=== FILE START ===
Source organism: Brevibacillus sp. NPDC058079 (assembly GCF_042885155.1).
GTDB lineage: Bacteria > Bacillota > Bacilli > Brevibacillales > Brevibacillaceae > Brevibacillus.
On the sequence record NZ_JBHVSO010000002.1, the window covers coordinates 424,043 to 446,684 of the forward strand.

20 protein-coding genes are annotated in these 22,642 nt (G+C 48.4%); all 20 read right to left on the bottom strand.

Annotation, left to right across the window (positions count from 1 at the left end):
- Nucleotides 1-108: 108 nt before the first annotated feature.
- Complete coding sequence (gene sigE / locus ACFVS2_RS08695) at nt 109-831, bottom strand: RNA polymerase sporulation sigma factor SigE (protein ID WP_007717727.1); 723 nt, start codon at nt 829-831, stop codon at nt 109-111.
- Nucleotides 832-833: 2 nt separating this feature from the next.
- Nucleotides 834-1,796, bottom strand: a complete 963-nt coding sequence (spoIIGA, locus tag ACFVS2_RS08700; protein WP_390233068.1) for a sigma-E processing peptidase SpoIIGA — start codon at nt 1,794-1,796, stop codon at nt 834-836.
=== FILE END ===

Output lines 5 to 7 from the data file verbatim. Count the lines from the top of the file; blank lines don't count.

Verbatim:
Annotation, left to right across the window (positions count from 1 at the left end):
- Nucleotides 1-108: 108 nt before the first annotated feature.
- Complete coding sequence (gene sigE / locus ACFVS2_RS08695) at nt 109-831, bottom strand: RNA polymerase sporulation sigma factor SigE (protein ID WP_007717727.1); 723 nt, start codon at nt 829-831, stop codon at nt 109-111.